staring at the computer in anger sucks. what are we going to do about this?
– Joel Reinstein, from Wednesday night’s open thread
By Arturo R. García
If there was one positive to come out of Wednesday night, it was the sight of all the people rallying on behalf of Troy Davis – not just in Georgia, but at the White House and the Supreme Court; in Europe; and online, where it became just a bit suspicious to some that Twitter seemingly did not recognize the #TroyDavis and #occupywallstreet hashtags. (One explanation I read Wednesday evening was, because there actually is a Troy Davis username on the service, it could not be a trending topic. No word yet on #occupywallstreet.)
But, as Joel mentioned above, the question for many going forward is, what now?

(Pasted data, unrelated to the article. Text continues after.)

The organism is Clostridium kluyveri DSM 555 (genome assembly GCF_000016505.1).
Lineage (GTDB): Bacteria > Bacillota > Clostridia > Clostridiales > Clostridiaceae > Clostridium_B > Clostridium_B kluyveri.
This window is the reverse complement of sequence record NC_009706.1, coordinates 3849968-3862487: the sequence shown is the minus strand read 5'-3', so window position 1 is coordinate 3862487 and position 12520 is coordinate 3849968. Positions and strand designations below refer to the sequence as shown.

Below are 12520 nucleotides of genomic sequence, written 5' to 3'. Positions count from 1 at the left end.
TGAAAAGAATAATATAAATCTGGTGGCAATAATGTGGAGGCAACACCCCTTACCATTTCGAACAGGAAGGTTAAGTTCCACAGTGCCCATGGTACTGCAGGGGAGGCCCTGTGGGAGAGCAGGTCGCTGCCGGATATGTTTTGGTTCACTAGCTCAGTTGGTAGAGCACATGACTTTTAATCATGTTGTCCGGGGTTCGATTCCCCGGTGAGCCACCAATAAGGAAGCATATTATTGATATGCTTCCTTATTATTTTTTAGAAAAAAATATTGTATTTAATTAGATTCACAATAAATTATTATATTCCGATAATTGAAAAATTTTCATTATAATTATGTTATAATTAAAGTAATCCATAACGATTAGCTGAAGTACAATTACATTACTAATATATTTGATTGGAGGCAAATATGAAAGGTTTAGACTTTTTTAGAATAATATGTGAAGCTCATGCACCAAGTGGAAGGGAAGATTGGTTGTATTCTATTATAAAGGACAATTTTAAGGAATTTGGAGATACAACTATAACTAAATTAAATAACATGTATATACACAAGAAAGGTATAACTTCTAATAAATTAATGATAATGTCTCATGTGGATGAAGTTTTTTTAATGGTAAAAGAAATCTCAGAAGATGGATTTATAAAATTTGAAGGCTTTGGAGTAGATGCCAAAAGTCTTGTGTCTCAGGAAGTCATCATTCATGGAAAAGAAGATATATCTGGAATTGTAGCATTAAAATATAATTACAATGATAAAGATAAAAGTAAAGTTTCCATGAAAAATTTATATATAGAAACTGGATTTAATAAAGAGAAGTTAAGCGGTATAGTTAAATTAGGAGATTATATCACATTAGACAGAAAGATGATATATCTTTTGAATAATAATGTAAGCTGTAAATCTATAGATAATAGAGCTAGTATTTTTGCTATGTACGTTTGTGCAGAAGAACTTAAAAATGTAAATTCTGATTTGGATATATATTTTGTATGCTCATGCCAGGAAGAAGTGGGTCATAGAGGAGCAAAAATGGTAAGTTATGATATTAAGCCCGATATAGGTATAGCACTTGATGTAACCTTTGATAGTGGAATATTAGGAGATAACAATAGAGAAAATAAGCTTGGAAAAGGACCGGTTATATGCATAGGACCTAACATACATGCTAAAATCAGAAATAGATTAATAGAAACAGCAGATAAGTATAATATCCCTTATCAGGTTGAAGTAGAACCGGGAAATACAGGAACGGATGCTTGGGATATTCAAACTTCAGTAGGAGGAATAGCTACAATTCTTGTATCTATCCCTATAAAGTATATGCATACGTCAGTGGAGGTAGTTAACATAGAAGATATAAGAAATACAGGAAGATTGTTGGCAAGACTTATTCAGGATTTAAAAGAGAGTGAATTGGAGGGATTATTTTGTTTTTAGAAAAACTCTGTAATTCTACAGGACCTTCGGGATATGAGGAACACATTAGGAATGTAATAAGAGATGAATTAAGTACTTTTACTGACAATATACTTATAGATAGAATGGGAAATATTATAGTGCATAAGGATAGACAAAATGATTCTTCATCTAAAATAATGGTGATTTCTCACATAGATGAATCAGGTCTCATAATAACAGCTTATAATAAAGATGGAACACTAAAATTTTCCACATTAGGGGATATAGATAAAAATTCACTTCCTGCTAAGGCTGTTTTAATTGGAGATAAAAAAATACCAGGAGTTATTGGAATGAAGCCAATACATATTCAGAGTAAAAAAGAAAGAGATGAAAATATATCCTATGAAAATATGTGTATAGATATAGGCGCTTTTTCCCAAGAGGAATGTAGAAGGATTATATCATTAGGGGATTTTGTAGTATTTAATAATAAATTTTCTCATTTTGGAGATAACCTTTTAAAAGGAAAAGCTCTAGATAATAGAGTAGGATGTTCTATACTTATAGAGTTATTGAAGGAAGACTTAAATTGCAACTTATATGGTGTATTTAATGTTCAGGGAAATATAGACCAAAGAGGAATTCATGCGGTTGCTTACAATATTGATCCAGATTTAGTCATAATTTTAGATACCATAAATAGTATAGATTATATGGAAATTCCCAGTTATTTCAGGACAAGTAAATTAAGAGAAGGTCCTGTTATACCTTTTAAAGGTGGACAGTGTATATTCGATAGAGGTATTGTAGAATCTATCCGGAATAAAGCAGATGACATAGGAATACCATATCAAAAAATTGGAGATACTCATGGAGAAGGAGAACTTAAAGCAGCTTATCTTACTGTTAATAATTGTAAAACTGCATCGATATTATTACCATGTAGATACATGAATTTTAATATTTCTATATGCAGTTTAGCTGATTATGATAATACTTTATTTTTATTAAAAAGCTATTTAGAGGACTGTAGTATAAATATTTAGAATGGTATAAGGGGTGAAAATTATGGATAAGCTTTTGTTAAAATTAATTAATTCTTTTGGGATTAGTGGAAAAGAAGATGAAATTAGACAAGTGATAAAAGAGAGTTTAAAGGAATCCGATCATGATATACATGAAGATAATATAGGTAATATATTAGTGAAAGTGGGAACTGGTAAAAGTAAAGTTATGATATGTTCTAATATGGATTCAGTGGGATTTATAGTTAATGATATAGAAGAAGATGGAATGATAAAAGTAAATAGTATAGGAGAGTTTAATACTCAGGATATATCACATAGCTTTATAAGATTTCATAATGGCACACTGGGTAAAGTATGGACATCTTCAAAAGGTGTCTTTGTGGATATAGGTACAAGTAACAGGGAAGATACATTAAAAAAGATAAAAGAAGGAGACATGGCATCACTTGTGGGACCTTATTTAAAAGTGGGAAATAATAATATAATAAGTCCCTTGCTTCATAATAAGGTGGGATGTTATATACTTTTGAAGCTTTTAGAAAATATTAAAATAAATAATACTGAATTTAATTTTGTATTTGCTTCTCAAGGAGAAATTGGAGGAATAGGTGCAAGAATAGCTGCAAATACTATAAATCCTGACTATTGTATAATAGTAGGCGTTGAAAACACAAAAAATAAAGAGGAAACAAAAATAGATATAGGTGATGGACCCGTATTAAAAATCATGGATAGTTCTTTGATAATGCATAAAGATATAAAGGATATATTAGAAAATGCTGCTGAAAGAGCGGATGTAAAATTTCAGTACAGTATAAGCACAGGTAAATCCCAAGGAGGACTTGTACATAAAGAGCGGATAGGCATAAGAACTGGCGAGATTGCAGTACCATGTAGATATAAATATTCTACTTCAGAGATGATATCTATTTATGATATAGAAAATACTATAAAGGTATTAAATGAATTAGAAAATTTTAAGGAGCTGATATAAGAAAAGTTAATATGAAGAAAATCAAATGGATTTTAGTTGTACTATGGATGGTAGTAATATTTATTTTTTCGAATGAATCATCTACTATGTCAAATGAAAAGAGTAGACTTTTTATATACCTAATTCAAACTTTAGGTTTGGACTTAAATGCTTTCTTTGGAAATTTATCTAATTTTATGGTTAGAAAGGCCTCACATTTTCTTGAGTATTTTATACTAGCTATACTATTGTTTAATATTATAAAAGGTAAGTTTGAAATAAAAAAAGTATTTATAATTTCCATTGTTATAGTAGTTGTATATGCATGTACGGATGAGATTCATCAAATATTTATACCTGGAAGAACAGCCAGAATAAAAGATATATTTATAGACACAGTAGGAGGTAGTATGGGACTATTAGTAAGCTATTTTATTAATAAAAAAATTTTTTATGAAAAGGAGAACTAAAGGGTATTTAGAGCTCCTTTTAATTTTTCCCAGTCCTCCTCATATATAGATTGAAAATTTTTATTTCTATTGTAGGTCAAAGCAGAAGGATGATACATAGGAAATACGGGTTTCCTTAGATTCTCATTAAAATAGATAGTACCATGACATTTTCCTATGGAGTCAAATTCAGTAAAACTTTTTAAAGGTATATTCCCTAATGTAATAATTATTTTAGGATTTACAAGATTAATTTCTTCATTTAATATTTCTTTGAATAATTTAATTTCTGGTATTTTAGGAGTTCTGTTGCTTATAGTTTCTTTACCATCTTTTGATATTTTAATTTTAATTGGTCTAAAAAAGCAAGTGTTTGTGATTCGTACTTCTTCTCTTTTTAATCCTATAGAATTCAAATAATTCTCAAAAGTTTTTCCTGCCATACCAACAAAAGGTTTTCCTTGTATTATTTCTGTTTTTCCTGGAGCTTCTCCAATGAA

By Guest Contributor Michael P. Jeffries
Just two weeks ago, the live audience at the Republican presidential candidate debate cheered in gleeful support of the death penalty. At the time, sensible Americans, secure in their own polite disapproval, bookmarked the incident as another harrowing YouTube amusement, and returned to normalcy the next day. The climate has changed, and there will be no such return to normalcy after Troy Davis’s death. We cannot make up for the blood spilled while the death penalty languished as mere speck on our political radar, but we can and will work to eradicate it.
Desperate for redemption in this dark hour, we have to believe that history will reveal the Davis execution as the spark that eventually incinerated the death penalty in the United States. I worry, though, that the worthy goal of eradicating capital punishment, even if achieved, will distort and erase the tormenting racial subtext of this incident. The very possibility of even characterizing the racial meaning baked into this case as “subtext,” speaks to the suppression of the truth about racism in the United States.